The Nature Conservancy announced today it will allow public waterfowl hunting at its Emiquon Preserve located six miles southeast of Lewistown in Fulton County.
The organization’s Web site, www.nature.org/ilhunting provides hunting location and dates, hunting rules, frequently asked questions and links to related sites. The page also has links to information about the Conservancy’s efforts to protect and preserve the land and water at Emiquon.
Daily Drawing Waterfowl Hunts
Hunting will be offered via daily drawings on a limited basis until noon every Tuesday, Thursday and Saturday from Oct. 26 – Dec. 24. Drawings will be held promptly at 5:15 a.m. on hunting days.
The drawings will be held at Dickson Mounds Museum’s Eveland Village Site near Emiquon. After entering Dickson Mounds Museum property through the main entrance, turn left to get to the Eveland Village Site.
Participants must register for each day’s drawing between 5 a.m. and 5:15 a.m. All hunters must provide proof of a valid hunting license and waterfowl stamps to be included in the drawing and/or hunting. Those under the age of 18 must be accompanied by an adult.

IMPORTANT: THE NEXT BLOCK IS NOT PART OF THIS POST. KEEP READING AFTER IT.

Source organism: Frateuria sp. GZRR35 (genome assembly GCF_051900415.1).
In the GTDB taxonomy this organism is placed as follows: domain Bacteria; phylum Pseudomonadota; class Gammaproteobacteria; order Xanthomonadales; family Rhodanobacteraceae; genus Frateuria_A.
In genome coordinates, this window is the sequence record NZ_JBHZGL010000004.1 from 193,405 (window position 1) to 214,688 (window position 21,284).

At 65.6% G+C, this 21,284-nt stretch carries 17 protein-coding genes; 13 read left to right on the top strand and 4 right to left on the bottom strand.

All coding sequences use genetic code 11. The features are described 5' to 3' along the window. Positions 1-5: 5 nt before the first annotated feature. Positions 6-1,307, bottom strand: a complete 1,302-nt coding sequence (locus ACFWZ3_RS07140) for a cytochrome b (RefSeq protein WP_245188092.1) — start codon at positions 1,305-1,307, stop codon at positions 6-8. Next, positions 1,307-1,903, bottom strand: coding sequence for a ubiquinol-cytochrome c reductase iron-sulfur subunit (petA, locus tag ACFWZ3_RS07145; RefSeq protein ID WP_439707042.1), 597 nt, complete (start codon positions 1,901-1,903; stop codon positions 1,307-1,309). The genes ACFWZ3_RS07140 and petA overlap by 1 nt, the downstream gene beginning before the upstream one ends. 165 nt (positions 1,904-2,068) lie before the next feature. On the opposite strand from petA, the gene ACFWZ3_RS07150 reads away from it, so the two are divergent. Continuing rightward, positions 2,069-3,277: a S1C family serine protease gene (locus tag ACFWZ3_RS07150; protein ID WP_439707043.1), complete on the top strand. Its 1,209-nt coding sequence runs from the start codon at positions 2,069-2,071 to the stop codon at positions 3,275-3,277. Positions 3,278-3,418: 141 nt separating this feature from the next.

Advanced Drawing Waterfowl Hunts:
In addition to daily drawings , a limited number of advance drawing opportunities will be available at Emiquon. Applications for the advanced drawings must be received by Oct. 14 via e-mail or U.S. mail. Drawings will occur on Oct. 15. Go to www. nature.org/ilhunting to apply.
Advanced Drawing for Youth Waterfowl Hunts
Emiquon will be open for the youth waterfowl hunt on October 19. .
Advanced Drawing for Disabled Individuals Waterfowl Hunts
Individuals with disabilities can participate in the advanced drawing for hunting opportunities on Wednesday Oct. 30, Nov. 6, 20 and Dec. 4.
Advanced Drawing for Special Waterfowl Hunts
Emiquon will also host special waterfowl hunt days on Nov. 11 and 29.
There will be no fee charged this year for waterfowl hunting.
The Nature Conservancy is restoring and managing Emiquon Preserve as part of an effort to conserve ecological processes and the plant and animal communities of the Illinois River ecosystem. The Illinois River Valley is a major stopover site for migrating waterfowl in the Midwest. Sustainable hunting opportunities are offered as a public service and to share some of the many multiple-use benefits provided by restored wetlands.